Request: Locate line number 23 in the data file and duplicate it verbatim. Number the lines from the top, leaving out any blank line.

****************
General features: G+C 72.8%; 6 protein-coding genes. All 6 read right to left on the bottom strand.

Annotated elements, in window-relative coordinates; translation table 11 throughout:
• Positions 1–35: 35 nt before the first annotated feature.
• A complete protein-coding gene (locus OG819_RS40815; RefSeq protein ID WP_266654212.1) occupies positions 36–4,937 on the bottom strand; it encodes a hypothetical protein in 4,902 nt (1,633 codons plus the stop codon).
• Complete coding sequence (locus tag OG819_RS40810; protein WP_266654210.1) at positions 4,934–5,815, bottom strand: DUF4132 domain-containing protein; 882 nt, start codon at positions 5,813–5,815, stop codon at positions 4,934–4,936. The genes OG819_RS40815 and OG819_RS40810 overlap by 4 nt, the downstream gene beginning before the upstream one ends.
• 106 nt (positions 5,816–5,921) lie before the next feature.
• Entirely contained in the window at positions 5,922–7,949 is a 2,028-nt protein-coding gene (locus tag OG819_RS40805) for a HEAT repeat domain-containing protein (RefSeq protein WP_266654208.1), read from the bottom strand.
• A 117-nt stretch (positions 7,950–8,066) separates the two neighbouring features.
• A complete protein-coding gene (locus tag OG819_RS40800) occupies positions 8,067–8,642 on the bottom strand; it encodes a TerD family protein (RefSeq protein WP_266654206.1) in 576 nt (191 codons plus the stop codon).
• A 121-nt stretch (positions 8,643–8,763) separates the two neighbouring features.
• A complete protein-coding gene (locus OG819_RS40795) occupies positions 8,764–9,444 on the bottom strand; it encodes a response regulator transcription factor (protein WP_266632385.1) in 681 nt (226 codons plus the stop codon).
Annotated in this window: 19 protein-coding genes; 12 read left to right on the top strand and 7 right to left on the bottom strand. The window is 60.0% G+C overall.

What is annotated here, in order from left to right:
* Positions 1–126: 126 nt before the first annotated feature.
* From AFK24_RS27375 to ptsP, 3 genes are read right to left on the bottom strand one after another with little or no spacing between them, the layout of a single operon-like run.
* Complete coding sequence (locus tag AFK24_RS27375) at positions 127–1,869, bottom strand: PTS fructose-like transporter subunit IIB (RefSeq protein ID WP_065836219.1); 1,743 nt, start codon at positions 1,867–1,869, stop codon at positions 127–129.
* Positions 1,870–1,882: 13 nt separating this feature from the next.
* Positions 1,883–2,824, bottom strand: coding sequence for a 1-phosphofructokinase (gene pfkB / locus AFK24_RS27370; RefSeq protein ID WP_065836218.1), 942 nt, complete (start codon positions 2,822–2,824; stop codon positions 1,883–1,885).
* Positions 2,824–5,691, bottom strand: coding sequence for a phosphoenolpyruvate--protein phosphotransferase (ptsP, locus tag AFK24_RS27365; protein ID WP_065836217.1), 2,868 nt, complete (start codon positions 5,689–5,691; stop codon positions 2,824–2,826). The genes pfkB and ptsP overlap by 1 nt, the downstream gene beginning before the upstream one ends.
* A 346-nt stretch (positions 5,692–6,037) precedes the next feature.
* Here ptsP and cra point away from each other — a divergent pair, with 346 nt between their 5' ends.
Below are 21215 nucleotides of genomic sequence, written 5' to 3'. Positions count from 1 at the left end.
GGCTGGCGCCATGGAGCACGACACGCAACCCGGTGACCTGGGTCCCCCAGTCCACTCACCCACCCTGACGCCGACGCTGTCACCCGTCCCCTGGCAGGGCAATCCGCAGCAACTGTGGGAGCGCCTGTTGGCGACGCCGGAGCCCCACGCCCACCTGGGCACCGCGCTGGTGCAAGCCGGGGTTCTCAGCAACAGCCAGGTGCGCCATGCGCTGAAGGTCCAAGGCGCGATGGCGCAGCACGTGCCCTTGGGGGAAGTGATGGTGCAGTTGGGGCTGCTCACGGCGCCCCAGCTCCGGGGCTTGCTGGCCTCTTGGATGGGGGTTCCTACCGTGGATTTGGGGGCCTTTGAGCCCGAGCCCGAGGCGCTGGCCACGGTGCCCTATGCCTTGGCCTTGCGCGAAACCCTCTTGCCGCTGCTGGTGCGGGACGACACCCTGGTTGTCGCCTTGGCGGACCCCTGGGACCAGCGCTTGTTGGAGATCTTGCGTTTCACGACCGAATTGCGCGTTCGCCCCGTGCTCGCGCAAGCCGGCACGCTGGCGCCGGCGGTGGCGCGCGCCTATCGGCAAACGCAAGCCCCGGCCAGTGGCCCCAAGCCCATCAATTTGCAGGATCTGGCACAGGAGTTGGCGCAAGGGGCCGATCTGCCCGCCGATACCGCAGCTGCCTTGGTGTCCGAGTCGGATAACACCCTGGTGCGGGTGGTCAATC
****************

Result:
GGCTGGCGCCATGGAGCACGACACGCAACCCGGTGACCTGGGTCCCCCAGTCCACTCACCCACCCTGACGCCGACGCTGTCACCCGTCCCCTGGCAGGGCAATCCGCAGCAACTGTGGGAGCGCCTGTTGGCGACGCCGGAGCCCCACGCCCACCTGGGCACCGCGCTGGTGCAAGCCGGGGTTCTCAGCAACAGCCAGGTGCGCCATGCGCTGAAGGTCCAAGGCGCGATGGCGCAGCACGTGCCCTTGGGGGAAGTGATGGTGCAGTTGGGGCTGCTCACGGCGCCCCAGCTCCGGGGCTTGCTGGCCTCTTGGATGGGGGTTCCTACCGTGGATTTGGGGGCCTTTGAGCCCGAGCCCGAGGCGCTGGCCACGGTGCCCTATGCCTTGGCCTTGCGCGAAACCCTCTTGCCGCTGCTGGTGCGGGACGACACCCTGGTTGTCGCCTTGGCGGACCCCTGGGACCAGCGCTTGTTGGAGATCTTGCGTTTCACGACCGAATTGCGCGTTCGCCCCGTGCTCGCGCAAGCCGGCACGCTGGCGCCGGCGGTGGCGCGCGCCTATCGGCAAACGCAAGCCCCGGCCAGTGGCCCCAAGCCCATCAATTTGCAGGATCTGGCACAGGAGTTGGCGCAAGGGGCCGATCTGCCCGCCGATACCGCAGCTGCCTTGGTGTCCGAGTCGGATAACACCCTGGTGCGGGTGGTCAATC